I walked down the street towards the subway attentive to the shifting geography ahead, to the uneven sidewalk, which looked as though an active fault line ran below. The ridges that rose up, the sudden declivities, made me walk more deliberately than usual in my platform espadrilles. I looked up and saw “artritis” in bold letters on a sign in a store window. Without stopping I noted the missing ‘h’ and crossed the street against the light. Then it occurred to me that the sign was not, in fact, misspelled. It was written in Spanish: artritis. Then I remembered that the word was in Spanish because I was walking down a street in Spain. No. Mexico. Then I remembered I was in Mexico.
One morning I bumped into three different people as I made my way down the block. It wasn’t clumsiness; I was out of my body, but it was not a mystical experience (none of the “floating above my body” type stuff). I took up space beside myself. It was as if I were actually standing six inches displaced (to the right) from my physical body. If you walked within those six inches (on my right side) we would collide. If you took my photograph that morning as I wafted towards the park it would appear as a double image. I might appear as a friendly ghost.
(What is the sound of two hands clapping?)
The wind was extraordinary that day. In the morning it had occurred to me that somewhere in the city scaffolding must be collapsing.
Italo Calvino wrote a story about a city without wind. The narrator announces, “I am a wind man. . . I am happy: the wind!” Was I a wind woman?
That day I applauded the wind. As I walked along, my “hair whipped to froth,” I watched as a gust swept by and knocked down a little girl on the sidewalk. She was four or five years old (clearly not clumsy or new to her feet), but she fell the way that toddlers do, plopping down on her behind. The wind inflated her dress so that as she landed the figure of the girl turned into a yellow polka dotted balloon floating on the ground.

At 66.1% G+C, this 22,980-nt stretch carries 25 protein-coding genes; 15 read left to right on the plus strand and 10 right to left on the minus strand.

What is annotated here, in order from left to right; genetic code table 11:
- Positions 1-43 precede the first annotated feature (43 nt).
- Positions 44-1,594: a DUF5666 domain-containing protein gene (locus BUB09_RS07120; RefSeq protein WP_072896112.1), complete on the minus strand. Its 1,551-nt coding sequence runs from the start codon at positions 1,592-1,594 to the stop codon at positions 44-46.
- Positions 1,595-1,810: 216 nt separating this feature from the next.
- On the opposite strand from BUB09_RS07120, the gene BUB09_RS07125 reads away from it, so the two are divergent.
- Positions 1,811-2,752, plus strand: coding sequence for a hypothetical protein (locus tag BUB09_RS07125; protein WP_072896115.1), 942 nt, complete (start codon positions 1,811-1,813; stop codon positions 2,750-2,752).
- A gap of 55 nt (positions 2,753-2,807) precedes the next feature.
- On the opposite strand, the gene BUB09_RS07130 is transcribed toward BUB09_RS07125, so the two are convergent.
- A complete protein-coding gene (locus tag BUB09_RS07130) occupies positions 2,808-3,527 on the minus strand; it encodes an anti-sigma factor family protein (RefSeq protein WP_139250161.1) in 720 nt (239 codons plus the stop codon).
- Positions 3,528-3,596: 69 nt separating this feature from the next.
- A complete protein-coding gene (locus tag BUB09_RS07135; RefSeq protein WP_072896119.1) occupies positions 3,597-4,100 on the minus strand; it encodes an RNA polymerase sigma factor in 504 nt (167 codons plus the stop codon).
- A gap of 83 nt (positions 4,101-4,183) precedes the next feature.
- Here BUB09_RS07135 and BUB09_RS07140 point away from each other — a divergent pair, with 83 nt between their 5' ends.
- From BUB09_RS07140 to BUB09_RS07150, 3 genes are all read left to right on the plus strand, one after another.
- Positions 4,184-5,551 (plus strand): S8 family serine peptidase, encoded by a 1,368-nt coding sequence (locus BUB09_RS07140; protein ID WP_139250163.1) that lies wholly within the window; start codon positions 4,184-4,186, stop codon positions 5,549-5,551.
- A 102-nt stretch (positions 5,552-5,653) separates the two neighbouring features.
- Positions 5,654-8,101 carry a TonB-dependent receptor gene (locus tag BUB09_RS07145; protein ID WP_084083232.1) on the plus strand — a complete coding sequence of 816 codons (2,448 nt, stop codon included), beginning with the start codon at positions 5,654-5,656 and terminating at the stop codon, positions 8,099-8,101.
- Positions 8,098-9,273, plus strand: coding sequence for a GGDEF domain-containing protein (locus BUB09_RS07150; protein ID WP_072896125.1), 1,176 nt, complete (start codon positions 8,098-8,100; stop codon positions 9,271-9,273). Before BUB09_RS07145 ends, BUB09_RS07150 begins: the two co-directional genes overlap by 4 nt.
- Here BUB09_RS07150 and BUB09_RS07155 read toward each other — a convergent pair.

When I saw the little girl fall, I started clapping. I couldn’t say why but I was overcome with glee. I was clapping, it seemed, for the wind as well as for the little girl’s fine performance.
On a day like that (sunny, not too cold) the wind made me aware of my skin. It blew me out of my body just a bit, so that I could climb back in and feel everything again.
I linked the sadness of my childhood to astronomy. To the spoon called the Big Dipper and the spoon called the Little Dipper, the dog called Pegasus, and the fish called Centaurus. I had learned the names of the dead Greeks in the sky. But nothing made me turn inward like looking into a telescope, where all I saw was salt. Do you see it? the others would ask. Every time I said, Yes I see it! I lost a bit of conviction in the world.
Now when I walked home quite late, or a little drunk I would look up and scan the sky as I turned toward my building. At night, even now, I said faint prayers to distant gods: Cassiopeia, Andromeda, The Golden Fleece, Cat’s Cradle, Pudding Pop, Diego and Frida, Noah’s Ark, Eiffel tower, Jitterbug, Bigger and Smaller dog.
And, oh, you sparkling tooth of Orion.